I joined Katipunan ng Samahang Magsasaka (KASAMA). I worked with Ka Roger Magyaya, then President of KASAMA. We affiliated with Pambansang Kilusan ng mga Samahang Magsasaka (PAKISAMA). As a founding associate, I became President of Gimalas, Balayan Chapter, and later, I was nominated Vice President for four terms. At that time, KASAMA had members in eight municipalities in the first district of Batangas.
But more than making noise, I knew there was something that needs to be done. Together with other KASAMA members, I went on a training to become a paralegal. Our training was provided by the Structural Alternative Legal Assistance for Grassroots (SALAG). Through this, we were able to assist fellow-farmers, who had no resources for legal advice, to stand against their landlords and be covered by the Comprehensive Agrarian Reform Program (CARP). Soon enough, we begin to win cases. We were then recognized by the Department of Agrarian Reform Adjudication Board (DARAB) and the Provincial Agrarian Reform Adjudicator (PARAD). CARRD, which was then a fledgling non-government organization, helped us by providing us and other farmers with continuous legal education.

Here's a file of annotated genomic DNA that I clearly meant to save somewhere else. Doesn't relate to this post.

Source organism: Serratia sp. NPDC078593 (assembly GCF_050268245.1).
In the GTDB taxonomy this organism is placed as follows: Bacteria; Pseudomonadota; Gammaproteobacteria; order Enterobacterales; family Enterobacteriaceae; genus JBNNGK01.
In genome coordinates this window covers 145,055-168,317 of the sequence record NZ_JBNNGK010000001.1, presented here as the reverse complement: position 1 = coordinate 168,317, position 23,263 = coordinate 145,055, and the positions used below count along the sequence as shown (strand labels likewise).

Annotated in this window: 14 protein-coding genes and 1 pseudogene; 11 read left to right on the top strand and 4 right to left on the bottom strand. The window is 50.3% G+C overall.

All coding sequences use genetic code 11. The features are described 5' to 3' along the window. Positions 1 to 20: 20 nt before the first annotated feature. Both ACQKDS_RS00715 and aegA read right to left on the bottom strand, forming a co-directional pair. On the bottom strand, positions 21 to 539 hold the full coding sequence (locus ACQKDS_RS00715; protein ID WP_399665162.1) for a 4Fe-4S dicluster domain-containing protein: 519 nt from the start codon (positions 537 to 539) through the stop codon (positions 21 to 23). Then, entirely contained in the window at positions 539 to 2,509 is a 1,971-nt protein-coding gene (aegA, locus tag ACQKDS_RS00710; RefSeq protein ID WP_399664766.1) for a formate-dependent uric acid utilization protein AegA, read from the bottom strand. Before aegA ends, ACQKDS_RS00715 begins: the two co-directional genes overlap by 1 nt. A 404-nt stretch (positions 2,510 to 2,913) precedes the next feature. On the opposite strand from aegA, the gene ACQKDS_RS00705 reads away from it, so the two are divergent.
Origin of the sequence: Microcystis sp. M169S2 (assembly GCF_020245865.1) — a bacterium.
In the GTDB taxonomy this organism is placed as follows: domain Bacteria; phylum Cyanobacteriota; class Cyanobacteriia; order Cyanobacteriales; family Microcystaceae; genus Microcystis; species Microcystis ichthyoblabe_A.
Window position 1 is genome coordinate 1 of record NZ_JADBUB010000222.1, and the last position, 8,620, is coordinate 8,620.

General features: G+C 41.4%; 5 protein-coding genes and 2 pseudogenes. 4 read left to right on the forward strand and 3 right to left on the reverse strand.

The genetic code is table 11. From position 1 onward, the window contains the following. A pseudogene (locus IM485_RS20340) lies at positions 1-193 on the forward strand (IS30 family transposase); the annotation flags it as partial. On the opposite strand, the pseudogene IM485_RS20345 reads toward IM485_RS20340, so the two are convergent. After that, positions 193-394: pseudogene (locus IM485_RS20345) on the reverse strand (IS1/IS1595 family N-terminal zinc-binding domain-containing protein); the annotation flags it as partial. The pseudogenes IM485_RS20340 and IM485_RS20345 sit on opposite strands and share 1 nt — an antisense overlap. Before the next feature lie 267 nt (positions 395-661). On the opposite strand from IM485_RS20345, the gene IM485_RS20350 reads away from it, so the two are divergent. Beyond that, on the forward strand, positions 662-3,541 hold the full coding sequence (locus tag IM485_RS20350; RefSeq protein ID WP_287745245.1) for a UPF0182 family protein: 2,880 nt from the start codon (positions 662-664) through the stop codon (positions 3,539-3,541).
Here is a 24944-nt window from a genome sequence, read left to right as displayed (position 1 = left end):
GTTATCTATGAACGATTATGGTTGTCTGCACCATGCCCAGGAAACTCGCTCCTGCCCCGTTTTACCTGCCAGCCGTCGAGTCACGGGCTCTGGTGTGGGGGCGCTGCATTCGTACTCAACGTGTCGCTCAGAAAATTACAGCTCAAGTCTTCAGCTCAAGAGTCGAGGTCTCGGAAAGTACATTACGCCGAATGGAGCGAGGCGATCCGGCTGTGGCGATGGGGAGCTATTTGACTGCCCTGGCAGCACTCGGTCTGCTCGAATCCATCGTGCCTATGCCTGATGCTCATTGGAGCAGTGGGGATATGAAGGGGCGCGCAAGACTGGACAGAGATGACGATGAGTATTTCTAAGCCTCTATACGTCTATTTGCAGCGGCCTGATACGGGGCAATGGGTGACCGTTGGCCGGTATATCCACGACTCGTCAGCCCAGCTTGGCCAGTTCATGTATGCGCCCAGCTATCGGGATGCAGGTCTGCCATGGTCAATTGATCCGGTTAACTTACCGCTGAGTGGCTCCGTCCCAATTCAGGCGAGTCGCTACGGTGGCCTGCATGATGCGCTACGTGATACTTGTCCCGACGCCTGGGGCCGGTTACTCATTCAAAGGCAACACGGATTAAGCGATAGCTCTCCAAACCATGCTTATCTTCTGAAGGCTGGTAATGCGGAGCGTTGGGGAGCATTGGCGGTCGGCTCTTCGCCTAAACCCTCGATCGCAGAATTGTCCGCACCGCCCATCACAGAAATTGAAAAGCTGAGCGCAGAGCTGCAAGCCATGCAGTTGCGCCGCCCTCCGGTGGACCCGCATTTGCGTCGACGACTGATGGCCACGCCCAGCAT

As we win more cases, I began to see the old fears resurface. What happens to a farmworker, who, in all his life depended to his landlord for even the most mundane as the amount of fertilizer to be put in the farm, manage his own land? CARRD helped us a lot to conquer this fear when it organized Nagkakaisang Mamamayan ng Kanlurang Batangas Multi-Purpose Cooperative (NAGKASAMA-MPC). NAGKASAMA separated our political and economic concerns, and through it, we were able to get the services that we need – production credit, access to farm facilities, training, and even funds in times of emergencies.
I am now 70 years old. With my wife, Tomasa, we were able to send all our five children to school. They're all college graduates and have decent jobs. The need to financially support my family is no longer as strong now. I can retire. But I don't want to. Being a paralegal is fulfilling, even if it wasn't always easy. I had my fair share of landowner intimidation, but I will never get tired of helping farmers as long as I am still able. Right now, I also find it fulfilling to share what I learned to our new batch of paralegals. I hope I'm not too modest in saying that I consider this my small legacy to agrarian reform and to all farmers like me who dreamt of holding a title of their land.
I will also never get tired of farming. My land allows me to reap vegetables, sugarcane and rice. For me, the pull of the land is so strong, I know I can never quit it until my last breath. I'm so glad I didn't stop believing, in spite of the odds. After all, this made me who I am.
The article was written for Ka Oyong by CARRD's Research Officer Leigh de Guzman. The article was edited by Joe-Anna Marie Abelinde and Marie Joy Demaluan.